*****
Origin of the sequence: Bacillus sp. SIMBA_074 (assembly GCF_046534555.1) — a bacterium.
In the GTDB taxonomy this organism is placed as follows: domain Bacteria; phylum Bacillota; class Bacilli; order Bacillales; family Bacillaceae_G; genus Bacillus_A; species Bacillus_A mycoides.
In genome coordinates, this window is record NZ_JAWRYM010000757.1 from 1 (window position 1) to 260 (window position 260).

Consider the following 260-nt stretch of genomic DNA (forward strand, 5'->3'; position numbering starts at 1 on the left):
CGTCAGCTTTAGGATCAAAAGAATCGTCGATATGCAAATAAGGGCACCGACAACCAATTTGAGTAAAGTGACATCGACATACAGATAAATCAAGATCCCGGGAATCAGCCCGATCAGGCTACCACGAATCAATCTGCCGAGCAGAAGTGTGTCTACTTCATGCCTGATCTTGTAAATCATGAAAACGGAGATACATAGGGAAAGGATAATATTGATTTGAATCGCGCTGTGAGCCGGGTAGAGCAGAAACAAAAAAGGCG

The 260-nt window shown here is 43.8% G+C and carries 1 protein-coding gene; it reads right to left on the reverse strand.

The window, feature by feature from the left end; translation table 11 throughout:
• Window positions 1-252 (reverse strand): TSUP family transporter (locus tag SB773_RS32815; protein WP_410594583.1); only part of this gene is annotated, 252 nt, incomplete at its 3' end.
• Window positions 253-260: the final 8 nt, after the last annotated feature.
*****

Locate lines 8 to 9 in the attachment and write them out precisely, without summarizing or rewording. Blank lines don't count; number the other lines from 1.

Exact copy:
• Window positions 1-252 (reverse strand): TSUP family transporter (locus tag SB773_RS32815; protein WP_410594583.1); only part of this gene is annotated, 252 nt, incomplete at its 3' end.
• Window positions 253-260: the final 8 nt, after the last annotated feature.